The first stereotype is no doubt one reason why the long-running Michigan Womyn's Music Festival maintains a policy, reiterated just last year, of limiting the festival to “womyn-born-womyn.” The second stereotype, say detractors, is perpetuated in director Catherine Crouch's short film The Gendercator, which was recently spurned by the San Francisco LGBT film festival Frameline. . . .
I almost forgot about her, buried alive in the back of my mind. At the time, I was a 26-year-old closet case, a self-described occasional crossdresser. And she was just like me only vice versa.
I met her in Kansas City at my first transgender support group meeting. The chairs were set up in a circle and most of the seats were filled with middle-aged transvestites in their 40s and 50s. They were painstakingly dressed, wearing Sunday’s best, floral prints and muted pinks with just a hint of five o’clock shadow. Looking strangely sweet, almost equal parts aunt and uncle. And she seemed so out of place there, the only one in t-shirt and jeans. And genetically speaking, she was the only girl in the room. And chronologically we were the only two in our twenties.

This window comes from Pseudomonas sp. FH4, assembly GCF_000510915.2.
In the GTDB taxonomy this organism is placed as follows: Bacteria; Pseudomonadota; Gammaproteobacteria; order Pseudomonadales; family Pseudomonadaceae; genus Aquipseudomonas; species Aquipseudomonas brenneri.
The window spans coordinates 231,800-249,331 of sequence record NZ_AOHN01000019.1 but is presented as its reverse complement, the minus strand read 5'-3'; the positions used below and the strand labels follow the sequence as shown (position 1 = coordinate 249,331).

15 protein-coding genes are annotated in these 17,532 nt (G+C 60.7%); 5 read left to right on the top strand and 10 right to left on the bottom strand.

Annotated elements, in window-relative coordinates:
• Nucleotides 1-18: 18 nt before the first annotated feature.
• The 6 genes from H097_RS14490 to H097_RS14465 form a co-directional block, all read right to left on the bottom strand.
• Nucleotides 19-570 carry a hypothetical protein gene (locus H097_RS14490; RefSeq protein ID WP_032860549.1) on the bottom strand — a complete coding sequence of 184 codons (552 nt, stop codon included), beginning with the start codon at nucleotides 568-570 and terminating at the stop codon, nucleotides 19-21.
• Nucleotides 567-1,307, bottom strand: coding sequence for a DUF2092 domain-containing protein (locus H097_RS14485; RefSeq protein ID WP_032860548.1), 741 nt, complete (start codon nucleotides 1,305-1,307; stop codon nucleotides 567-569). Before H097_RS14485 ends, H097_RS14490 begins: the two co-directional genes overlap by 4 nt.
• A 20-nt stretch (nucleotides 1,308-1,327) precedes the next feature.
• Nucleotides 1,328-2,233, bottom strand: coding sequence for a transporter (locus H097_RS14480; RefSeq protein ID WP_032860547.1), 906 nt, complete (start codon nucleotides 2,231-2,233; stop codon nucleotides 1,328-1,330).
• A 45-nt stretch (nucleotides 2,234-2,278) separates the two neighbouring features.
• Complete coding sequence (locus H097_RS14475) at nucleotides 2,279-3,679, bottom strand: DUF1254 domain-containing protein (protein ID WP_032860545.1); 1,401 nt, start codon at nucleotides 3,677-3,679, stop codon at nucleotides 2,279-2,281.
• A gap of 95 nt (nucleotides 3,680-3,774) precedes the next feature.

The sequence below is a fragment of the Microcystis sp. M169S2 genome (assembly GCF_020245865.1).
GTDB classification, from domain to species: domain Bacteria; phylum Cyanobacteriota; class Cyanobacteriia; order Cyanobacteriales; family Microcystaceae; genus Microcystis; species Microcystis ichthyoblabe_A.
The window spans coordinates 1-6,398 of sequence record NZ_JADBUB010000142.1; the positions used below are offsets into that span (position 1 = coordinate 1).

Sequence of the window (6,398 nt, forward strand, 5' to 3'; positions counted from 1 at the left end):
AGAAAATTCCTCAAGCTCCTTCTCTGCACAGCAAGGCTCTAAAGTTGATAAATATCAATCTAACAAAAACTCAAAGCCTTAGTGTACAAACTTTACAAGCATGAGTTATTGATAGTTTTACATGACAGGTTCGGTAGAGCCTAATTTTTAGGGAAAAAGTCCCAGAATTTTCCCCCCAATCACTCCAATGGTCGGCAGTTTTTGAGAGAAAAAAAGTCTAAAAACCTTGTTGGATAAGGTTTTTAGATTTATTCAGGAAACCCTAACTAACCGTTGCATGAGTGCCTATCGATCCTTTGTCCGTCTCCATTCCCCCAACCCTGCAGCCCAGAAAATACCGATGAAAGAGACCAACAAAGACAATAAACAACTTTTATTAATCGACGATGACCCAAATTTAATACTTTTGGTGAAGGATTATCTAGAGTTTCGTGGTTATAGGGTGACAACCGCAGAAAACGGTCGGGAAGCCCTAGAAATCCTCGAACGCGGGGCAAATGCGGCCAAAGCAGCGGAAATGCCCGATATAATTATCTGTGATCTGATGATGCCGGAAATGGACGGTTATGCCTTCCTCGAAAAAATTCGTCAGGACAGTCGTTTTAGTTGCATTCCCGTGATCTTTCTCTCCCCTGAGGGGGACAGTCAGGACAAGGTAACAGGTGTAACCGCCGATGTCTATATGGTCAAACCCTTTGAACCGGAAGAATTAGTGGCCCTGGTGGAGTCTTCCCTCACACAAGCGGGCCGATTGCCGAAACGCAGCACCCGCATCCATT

After the meeting’s minutes and a guest speaker from Mary Kay offering make-up tips, she introduced herself to me. She told me her name was Joan; I told her mine was Tom. And after a bit of random chitchat, she asked if I wanted to hang out some time. I said “sure,” and a week later we did. . . .
Julia Serano is a trans-activist, writer, a poetry slam champion, guitarist/vocalist for the noisy-pop band Bitesize, and the host of the music and spoken word show GenderEnders. She is the author of a powerful new book, "Whipping Girl: A Transsexual Woman on Sexism And The Scapegoating of Femininity." Highly recommended! Check out her various creative endeavors at www.juliaserano.com.